Understanding digital speed

In the physical world, beyond a certain point, speed becomes perilous and destructive. One crazy driver can wreak havoc. The greater the speed, the worse the crash. Thus, much of our road infrastructure is concerned with managing speed.

We have created a digital world where so much has got faster and faster. And yet we pay very little attention to managing digital speed. The implications of road rage are clear. Yet, we have vastly more digital rage, as digital allows us to communicate at speeds and scales that were previously unimaginable. Our thoughts become digital actions in a flash and can create flash floods of misunderstanding, anger and retribution.

We’ve been given this wonderful high-powered network and all these fancy tools, and so many are putting the boot down in our digital Ferraris. “Productivity and collaboration are two sides of the same coin,” Kevin Kwok writes. Kwok believes that the objective of tools such and Slack and Dropbox is to become the central nervous system for organizations, but that they have not achieved that objective.

Let’s say Slack was a toolkit for building houses. It’s not enough. You still need the right mix of skills. You still need to decide what type of houses you need and when and where and at what price. You still need planning permission, etc. You can’t just throw a bunch of smart people a toolkit and tell them to go collaborate.

Years ago, I had a conversation with an executive who was about to retire. He told me that when he was being appointed as a manager for the first time, he was sent on a course called “Managing your filing cabinet”. When the organization introduced computers, they stopped giving that course. He worried about how employees were going to be able to manage hundreds of ‘filing cabinets’ on their computers without any training or guidance.

Collaboration is an essential skill of the digital economy. And yet, in my experience, how to collaborate productively is hardly ever taught either in universities or in the workplace. You’re just expected to know. But people don’t always know because while non-productive collaboration is a no-brainer, productive collaboration is really hard. It requires a whole range of communication, organizational and social skills.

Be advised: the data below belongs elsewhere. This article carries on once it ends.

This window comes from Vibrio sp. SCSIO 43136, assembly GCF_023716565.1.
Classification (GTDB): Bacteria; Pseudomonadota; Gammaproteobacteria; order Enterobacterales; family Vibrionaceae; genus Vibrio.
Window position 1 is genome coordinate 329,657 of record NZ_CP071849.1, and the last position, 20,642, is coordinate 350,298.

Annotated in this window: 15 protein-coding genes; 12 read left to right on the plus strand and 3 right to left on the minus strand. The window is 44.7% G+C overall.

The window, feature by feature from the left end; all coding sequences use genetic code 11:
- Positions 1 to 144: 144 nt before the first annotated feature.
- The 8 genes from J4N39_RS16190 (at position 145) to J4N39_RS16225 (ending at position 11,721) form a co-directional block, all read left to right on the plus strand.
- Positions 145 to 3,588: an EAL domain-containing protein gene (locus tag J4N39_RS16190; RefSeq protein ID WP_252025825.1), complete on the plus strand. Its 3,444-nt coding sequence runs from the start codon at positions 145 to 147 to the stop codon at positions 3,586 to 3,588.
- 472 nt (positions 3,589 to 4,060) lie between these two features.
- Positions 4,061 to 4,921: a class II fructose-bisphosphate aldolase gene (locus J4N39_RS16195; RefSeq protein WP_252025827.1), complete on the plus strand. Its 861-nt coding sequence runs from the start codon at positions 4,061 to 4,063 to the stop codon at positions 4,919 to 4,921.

Learning to write simply and clearly is not easy. Learn to speak effectively in remote meetings is not easy. Learning to organize files and other digital stuff in a way that they will be easy to find later by yourself and by your colleagues is not easy. Learning to work in a multidisciplinary, culturally diverse teams is not easy.

A fool with a tool is still a fool, as the saying goes. Organizations have been willing fools to the Technology God. For decades, they have bought the idea that all you need is this brand-new digital tool. As they watched a constant stream of catastrophic IT implementations, they never learned. As they wondered why global productivity had slowed so dramatically, they never asked if maybe just buying the cool new tool was not in fact part of the problem.

Collaboration is like water. It’s wonderful. It’s life giving. But you can drown in it. When you speed up collaboration, communication and content creation, you get to a point beyond which serious floods and crashes become inevitable. Just like everything else, we need to manage speed, we need to manage collaboration.

The Arc of Collaboration

5 thoughts on “Understanding digital speed

  1. Michael

    It reminds me of Microsoft Word. People are just expected to know how to use it without training, but it’s actually quite a complicated tool.

    1. Marc Wright

      Great article Gerry. Microsoft’s Teams is now their second fastest-selling application after Outlook. Not surprising – it’s a well-designed tool, it comes as part of the O365 in the cloud suite. And it’s great for collaborating.
      But, it’s just being switched on by IT with little or no training on how to swim with it rather than drown in it – to use your metaphor.
      It is going to be a huge challenge for large, complex organisations to introduce this technology and get the business results they are expecting.

      1. Gerry McGovern Post author

        Thanks, Marc. It’s sad that management continue to make the same mistakes again and again and again. All we can do is continue to point out that there more than the tool needed. We must also develop the skills and the processes.

  2. Gerry Bolger

    Gerry. Such great insight and so true. As a clinical lead I said to people tell.me your worries and probably didn’t give them enough credence. I’ve since looked at the negitive side of implementing and impact to using digital tools. We need a balance to ensure we use the tools to compliment the skills.

    1. Gerry McGovern Post author

      Thanks, Gerry. For sure, we need to try and get the balance between human skills and understanding, and technology.


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